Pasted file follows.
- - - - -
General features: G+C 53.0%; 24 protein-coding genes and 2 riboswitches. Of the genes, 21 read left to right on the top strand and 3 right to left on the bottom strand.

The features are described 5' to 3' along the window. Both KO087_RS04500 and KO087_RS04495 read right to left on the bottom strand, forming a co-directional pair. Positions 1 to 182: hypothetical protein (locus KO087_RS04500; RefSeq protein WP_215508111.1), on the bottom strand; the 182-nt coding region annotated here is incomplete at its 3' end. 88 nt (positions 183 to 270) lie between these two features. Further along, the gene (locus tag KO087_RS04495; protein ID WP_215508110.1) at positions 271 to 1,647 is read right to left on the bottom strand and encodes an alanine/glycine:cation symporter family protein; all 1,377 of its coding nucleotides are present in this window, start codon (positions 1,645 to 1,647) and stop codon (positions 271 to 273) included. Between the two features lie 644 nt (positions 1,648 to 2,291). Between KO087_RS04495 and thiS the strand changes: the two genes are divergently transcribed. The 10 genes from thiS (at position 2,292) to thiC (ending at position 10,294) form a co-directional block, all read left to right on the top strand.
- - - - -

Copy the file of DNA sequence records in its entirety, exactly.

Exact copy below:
General features: G+C 53.0%; 24 protein-coding genes and 2 riboswitches. Of the genes, 21 read left to right on the top strand and 3 right to left on the bottom strand.

The features are described 5' to 3' along the window. Both KO087_RS04500 and KO087_RS04495 read right to left on the bottom strand, forming a co-directional pair. Positions 1 to 182: hypothetical protein (locus KO087_RS04500; RefSeq protein WP_215508111.1), on the bottom strand; the 182-nt coding region annotated here is incomplete at its 3' end. 88 nt (positions 183 to 270) lie between these two features. Further along, the gene (locus tag KO087_RS04495; protein ID WP_215508110.1) at positions 271 to 1,647 is read right to left on the bottom strand and encodes an alanine/glycine:cation symporter family protein; all 1,377 of its coding nucleotides are present in this window, start codon (positions 1,645 to 1,647) and stop codon (positions 271 to 273) included. Between the two features lie 644 nt (positions 1,648 to 2,291). Between KO087_RS04495 and thiS the strand changes: the two genes are divergently transcribed. The 10 genes from thiS (at position 2,292) to thiC (ending at position 10,294) form a co-directional block, all read left to right on the top strand.